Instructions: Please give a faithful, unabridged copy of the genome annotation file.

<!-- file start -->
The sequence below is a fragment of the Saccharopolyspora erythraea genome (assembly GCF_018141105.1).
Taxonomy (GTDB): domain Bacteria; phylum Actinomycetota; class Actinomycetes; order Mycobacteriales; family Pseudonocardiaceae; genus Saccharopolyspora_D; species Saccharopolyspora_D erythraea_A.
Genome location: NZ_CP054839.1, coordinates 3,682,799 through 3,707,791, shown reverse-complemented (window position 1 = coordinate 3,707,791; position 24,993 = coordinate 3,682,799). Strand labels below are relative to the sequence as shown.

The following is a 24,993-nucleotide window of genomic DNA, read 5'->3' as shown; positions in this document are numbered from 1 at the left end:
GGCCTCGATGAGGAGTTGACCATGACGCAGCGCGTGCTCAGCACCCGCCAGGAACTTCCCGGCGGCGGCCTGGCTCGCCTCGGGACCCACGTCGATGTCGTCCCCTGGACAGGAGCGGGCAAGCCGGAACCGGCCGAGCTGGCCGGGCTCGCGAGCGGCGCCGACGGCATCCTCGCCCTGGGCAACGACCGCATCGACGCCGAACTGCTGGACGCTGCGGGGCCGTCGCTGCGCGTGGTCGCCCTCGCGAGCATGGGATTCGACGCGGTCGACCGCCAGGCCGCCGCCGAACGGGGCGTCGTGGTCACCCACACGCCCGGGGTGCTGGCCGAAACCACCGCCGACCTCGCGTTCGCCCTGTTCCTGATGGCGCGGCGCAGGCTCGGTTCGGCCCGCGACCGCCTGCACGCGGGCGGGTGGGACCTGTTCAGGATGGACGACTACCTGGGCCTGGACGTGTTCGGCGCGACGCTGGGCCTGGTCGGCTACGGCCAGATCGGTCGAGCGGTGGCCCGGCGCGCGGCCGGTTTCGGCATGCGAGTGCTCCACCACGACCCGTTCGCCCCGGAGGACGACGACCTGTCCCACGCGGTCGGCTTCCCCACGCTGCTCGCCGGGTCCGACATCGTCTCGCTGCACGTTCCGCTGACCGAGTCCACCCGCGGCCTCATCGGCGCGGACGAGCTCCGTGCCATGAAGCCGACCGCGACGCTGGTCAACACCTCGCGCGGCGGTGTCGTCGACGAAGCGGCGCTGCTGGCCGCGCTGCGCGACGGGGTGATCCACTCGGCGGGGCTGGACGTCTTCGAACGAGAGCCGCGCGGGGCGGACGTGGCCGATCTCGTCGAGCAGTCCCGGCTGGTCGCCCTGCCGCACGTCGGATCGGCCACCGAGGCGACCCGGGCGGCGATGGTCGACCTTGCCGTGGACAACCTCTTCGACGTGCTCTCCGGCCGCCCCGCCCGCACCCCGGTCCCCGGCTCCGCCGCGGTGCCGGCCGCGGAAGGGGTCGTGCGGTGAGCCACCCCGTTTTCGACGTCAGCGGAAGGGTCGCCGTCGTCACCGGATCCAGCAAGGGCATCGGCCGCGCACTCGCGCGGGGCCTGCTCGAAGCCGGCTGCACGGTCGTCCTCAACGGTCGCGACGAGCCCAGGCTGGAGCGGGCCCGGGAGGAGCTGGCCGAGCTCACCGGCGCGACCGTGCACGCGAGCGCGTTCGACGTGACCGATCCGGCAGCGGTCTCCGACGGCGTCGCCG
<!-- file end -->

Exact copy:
The sequence below is a fragment of the Saccharopolyspora erythraea genome (assembly GCF_018141105.1).
Taxonomy (GTDB): domain Bacteria; phylum Actinomycetota; class Actinomycetes; order Mycobacteriales; family Pseudonocardiaceae; genus Saccharopolyspora_D; species Saccharopolyspora_D erythraea_A.
Genome location: NZ_CP054839.1, coordinates 3,682,799 through 3,707,791, shown reverse-complemented (window position 1 = coordinate 3,707,791; position 24,993 = coordinate 3,682,799). Strand labels below are relative to the sequence as shown.

The following is a 24,993-nucleotide window of genomic DNA, read 5'->3' as shown; positions in this document are numbered from 1 at the left end:
GGCCTCGATGAGGAGTTGACCATGACGCAGCGCGTGCTCAGCACCCGCCAGGAACTTCCCGGCGGCGGCCTGGCTCGCCTCGGGACCCACGTCGATGTCGTCCCCTGGACAGGAGCGGGCAAGCCGGAACCGGCCGAGCTGGCCGGGCTCGCGAGCGGCGCCGACGGCATCCTCGCCCTGGGCAACGACCGCATCGACGCCGAACTGCTGGACGCTGCGGGGCCGTCGCTGCGCGTGGTCGCCCTCGCGAGCATGGGATTCGACGCGGTCGACCGCCAGGCCGCCGCCGAACGGGGCGTCGTGGTCACCCACACGCCCGGGGTGCTGGCCGAAACCACCGCCGACCTCGCGTTCGCCCTGTTCCTGATGGCGCGGCGCAGGCTCGGTTCGGCCCGCGACCGCCTGCACGCGGGCGGGTGGGACCTGTTCAGGATGGACGACTACCTGGGCCTGGACGTGTTCGGCGCGACGCTGGGCCTGGTCGGCTACGGCCAGATCGGTCGAGCGGTGGCCCGGCGCGCGGCCGGTTTCGGCATGCGAGTGCTCCACCACGACCCGTTCGCCCCGGAGGACGACGACCTGTCCCACGCGGTCGGCTTCCCCACGCTGCTCGCCGGGTCCGACATCGTCTCGCTGCACGTTCCGCTGACCGAGTCCACCCGCGGCCTCATCGGCGCGGACGAGCTCCGTGCCATGAAGCCGACCGCGACGCTGGTCAACACCTCGCGCGGCGGTGTCGTCGACGAAGCGGCGCTGCTGGCCGCGCTGCGCGACGGGGTGATCCACTCGGCGGGGCTGGACGTCTTCGAACGAGAGCCGCGCGGGGCGGACGTGGCCGATCTCGTCGAGCAGTCCCGGCTGGTCGCCCTGCCGCACGTCGGATCGGCCACCGAGGCGACCCGGGCGGCGATGGTCGACCTTGCCGTGGACAACCTCTTCGACGTGCTCTCCGGCCGCCCCGCCCGCACCCCGGTCCCCGGCTCCGCCGCGGTGCCGGCCGCGGAAGGGGTCGTGCGGTGAGCCACCCCGTTTTCGACGTCAGCGGAAGGGTCGCCGTCGTCACCGGATCCAGCAAGGGCATCGGCCGCGCACTCGCGCGGGGCCTGCTCGAAGCCGGCTGCACGGTCGTCCTCAACGGTCGCGACGAGCCCAGGCTGGAGCGGGCCCGGGAGGAGCTGGCCGAGCTCACCGGCGCGACCGTGCACGCGAGCGCGTTCGACGTGACCGATCCGGCAGCGGTCTCCGACGGCGTCGCCG